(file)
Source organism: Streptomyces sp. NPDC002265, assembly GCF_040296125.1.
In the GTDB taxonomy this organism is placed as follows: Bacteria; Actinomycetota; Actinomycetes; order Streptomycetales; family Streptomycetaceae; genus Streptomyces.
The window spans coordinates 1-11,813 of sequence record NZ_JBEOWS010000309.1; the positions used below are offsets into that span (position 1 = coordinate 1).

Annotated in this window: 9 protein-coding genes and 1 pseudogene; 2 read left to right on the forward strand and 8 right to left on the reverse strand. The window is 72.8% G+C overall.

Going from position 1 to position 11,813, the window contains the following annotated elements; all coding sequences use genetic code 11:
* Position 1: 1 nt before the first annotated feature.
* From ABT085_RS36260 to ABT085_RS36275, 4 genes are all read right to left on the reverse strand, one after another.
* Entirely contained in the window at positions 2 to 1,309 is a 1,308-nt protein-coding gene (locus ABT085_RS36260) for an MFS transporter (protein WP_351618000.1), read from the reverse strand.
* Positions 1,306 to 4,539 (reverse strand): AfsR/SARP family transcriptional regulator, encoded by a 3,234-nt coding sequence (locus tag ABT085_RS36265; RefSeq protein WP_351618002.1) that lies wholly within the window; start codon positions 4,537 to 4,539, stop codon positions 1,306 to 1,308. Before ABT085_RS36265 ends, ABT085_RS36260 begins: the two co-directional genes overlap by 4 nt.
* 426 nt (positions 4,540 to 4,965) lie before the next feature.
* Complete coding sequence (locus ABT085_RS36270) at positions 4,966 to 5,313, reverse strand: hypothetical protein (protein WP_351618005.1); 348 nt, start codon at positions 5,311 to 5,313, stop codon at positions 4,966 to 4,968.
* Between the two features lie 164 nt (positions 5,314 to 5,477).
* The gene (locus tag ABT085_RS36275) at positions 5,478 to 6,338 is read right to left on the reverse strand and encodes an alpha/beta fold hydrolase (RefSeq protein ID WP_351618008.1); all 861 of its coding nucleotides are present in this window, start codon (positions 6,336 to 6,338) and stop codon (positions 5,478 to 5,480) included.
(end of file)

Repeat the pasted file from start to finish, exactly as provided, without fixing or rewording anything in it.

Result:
Source organism: Streptomyces sp. NPDC002265, assembly GCF_040296125.1.
In the GTDB taxonomy this organism is placed as follows: Bacteria; Actinomycetota; Actinomycetes; order Streptomycetales; family Streptomycetaceae; genus Streptomyces.
The window spans coordinates 1-11,813 of sequence record NZ_JBEOWS010000309.1; the positions used below are offsets into that span (position 1 = coordinate 1).

Annotated in this window: 9 protein-coding genes and 1 pseudogene; 2 read left to right on the forward strand and 8 right to left on the reverse strand. The window is 72.8% G+C overall.

Going from position 1 to position 11,813, the window contains the following annotated elements; all coding sequences use genetic code 11:
* Position 1: 1 nt before the first annotated feature.
* From ABT085_RS36260 to ABT085_RS36275, 4 genes are all read right to left on the reverse strand, one after another.
* Entirely contained in the window at positions 2 to 1,309 is a 1,308-nt protein-coding gene (locus ABT085_RS36260) for an MFS transporter (protein WP_351618000.1), read from the reverse strand.
* Positions 1,306 to 4,539 (reverse strand): AfsR/SARP family transcriptional regulator, encoded by a 3,234-nt coding sequence (locus tag ABT085_RS36265; RefSeq protein WP_351618002.1) that lies wholly within the window; start codon positions 4,537 to 4,539, stop codon positions 1,306 to 1,308. Before ABT085_RS36265 ends, ABT085_RS36260 begins: the two co-directional genes overlap by 4 nt.
* 426 nt (positions 4,540 to 4,965) lie before the next feature.
* Complete coding sequence (locus ABT085_RS36270) at positions 4,966 to 5,313, reverse strand: hypothetical protein (protein WP_351618005.1); 348 nt, start codon at positions 5,311 to 5,313, stop codon at positions 4,966 to 4,968.
* Between the two features lie 164 nt (positions 5,314 to 5,477).
* The gene (locus tag ABT085_RS36275) at positions 5,478 to 6,338 is read right to left on the reverse strand and encodes an alpha/beta fold hydrolase (RefSeq protein ID WP_351618008.1); all 861 of its coding nucleotides are present in this window, start codon (positions 6,336 to 6,338) and stop codon (positions 5,478 to 5,480) included.